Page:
The Pakistani government named a caretaker prime minister on Saturday, a move that kicks off preparations for the country’s next general elections and comes amid a year of political turmoil.
The close ties that the new leader, Anwar-ul-Haq Kakar, has to the country’s powerful military reinforces its dominance over Pakistan’s politics, sending a clear message: After a year of political turmoil that challenged the authority of military leaders, they have a firm hand on the wheel once more.
“He is undoubtedly a choice of the establishment,” Khalid Mahmood Rasool, a political analyst and newspaper columnist, said, referring to the military establishment.
The term of the outgoing government, led by Shehbaz Sharif, who is also close to the military, ended on Thursday. In Pakistan, once a government’s term ends, a caretaker must be established to oversee the next general elections.
Mr. Kakar’s appointment comes amid growing speculation that elections — once expected to be held this fall — are likely to be delayed until next spring at the earliest. It also follows a dramatic week in Pakistani politics.
Last Saturday, a former prime minister, Imran Khan, was arrested and sentenced to three years in prison after being found guilty in a corruption case. The arrest was a climactic twist in the yearlong political showdown between the former leader, who was ousted in April 2022 in a vote of no confidence, and the military, which he accused of orchestrating his downfall. Military leaders deny those claims.
In the year since Mr. Khan fell out with the military and left office, he proved that he was still a force to be reckoned with in Pakistani politics. In rallies and marches across the country, he drew thousands of his supporters to the streets, where he assailed military leaders for the hard grip on power they held behind the scenes of the struggling democracy.
The military responded with a chilling crackdown on his supporters that has all but hollowed out his party in recent months — a campaign that culminated with the imprisonment of Mr. Khan last week and showed that even vigorous public defiance can’t dethrone Pakistan’s military.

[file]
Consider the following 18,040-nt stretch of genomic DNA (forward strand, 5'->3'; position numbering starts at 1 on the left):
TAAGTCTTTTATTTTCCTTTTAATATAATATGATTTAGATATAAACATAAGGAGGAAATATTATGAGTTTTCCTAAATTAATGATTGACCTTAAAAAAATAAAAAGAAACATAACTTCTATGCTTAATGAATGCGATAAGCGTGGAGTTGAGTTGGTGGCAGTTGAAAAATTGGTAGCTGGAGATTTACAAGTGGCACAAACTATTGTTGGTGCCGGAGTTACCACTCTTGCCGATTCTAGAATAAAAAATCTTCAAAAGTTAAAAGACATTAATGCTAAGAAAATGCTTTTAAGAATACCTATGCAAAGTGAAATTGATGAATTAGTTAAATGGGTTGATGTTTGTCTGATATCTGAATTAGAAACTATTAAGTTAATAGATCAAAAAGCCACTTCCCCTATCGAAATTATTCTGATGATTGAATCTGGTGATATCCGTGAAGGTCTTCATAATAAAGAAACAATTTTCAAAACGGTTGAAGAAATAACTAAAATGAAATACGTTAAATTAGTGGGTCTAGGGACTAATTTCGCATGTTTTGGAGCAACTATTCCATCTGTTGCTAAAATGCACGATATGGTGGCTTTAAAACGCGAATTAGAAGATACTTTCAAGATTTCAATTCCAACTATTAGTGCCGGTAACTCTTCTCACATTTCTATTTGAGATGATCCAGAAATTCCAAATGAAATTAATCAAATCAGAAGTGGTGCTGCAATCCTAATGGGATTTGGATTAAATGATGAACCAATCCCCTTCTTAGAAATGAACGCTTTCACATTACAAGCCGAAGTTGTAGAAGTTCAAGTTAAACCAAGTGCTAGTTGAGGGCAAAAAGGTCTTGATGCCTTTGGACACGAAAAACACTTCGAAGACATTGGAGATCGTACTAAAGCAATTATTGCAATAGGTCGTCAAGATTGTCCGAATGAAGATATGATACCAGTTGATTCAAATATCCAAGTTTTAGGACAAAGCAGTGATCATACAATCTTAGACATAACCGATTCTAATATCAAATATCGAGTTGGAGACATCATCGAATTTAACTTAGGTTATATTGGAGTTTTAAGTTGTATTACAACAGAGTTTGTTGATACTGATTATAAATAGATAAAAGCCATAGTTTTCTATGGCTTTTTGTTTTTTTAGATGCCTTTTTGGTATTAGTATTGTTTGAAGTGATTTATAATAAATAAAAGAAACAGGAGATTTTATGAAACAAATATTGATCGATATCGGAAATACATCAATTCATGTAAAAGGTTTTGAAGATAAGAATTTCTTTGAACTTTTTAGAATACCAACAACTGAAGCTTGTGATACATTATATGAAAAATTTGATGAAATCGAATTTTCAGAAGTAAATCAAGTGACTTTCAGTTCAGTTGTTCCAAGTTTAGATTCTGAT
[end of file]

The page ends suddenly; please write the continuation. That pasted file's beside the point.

With his conviction, Mr. Khan has been barred from running for office for five years, officials said last week. Mr. Khan is currently appealing his sentence in a heated legal battle that will determine his — and the country’s — political future. He is facing a slew of other court cases that he has characterized as little more than political revenge.
Mr. Kakar will be sworn in as the interim prime minister within a week, officials said.
Typically, elections must held within 60 to 90 days of the dissolution of Parliament. But there are growing doubts that the country will go to the polls by that deadline.
Last week, officials with the outgoing government announced that new electoral boundaries based on the most recent census must be drawn before the country could hold its next general elections. That process is expected to take six months or more.
On Tuesday, when asked in a local television news segment if elections would be held by the end of the year, the outgoing interior minister, Rana Sanaullah, said: “In a straightforward answer: no.”
Delaying the elections would benefit the military establishment, analysts say, by giving more time for the country’s heated political climate to cool off before its 241 million citizens head to the polls.
“If the election is delayed for an extended period, it could lead to political blowback that might complicate both the political and economic dimensions,” Mr. Rasool said. “The fate of Imran Khan will significantly impact the evolving political atmosphere and public support.”
The legacy of Mr. Sharif, the outgoing prime minister and the younger brother of Nawaz Sharif, who served as prime minister three times, appears mixed, analysts said.
Mr. Sharif claimed that his biggest achievement had been to save the country from economic default by successfully negotiating a $3 billion bailout from the International Monetary Fund. Still, he leaves in his wake a struggling economy, high inflation and destruction from devastating floods last year.
He also faced a tough balancing act in trying to keep his disparate political coalition intact. Mr. Sharif’s image was tarnished by his engaging in questionable legal and administrative maneuvers to resolve his family’s and allies’ court cases, analysts said.
Critics say that his government failed to safeguard civil liberties, facilitated the military’s influence over politics, and allowed a heavy-handed crackdown against Mr. Khan’s party, jailing its key leaders and thousands of its workers.
The interim prime minister, Mr. Kakar, is from one of the country’s least populous provinces, Balochistan, and enjoys good support across the country’s political divide. Analysts say Mr. Kakar’s political and religious views lean toward the center-right, contributing to his credibility within religious circles and religio-political parties.
“He is a seasoned political activist, is media savvy with excellent public relations skills,” said Salman Javed, a director of the Islamabad-based Pak Afghan Youth Forum. “He has worked with almost every party in some capacity.”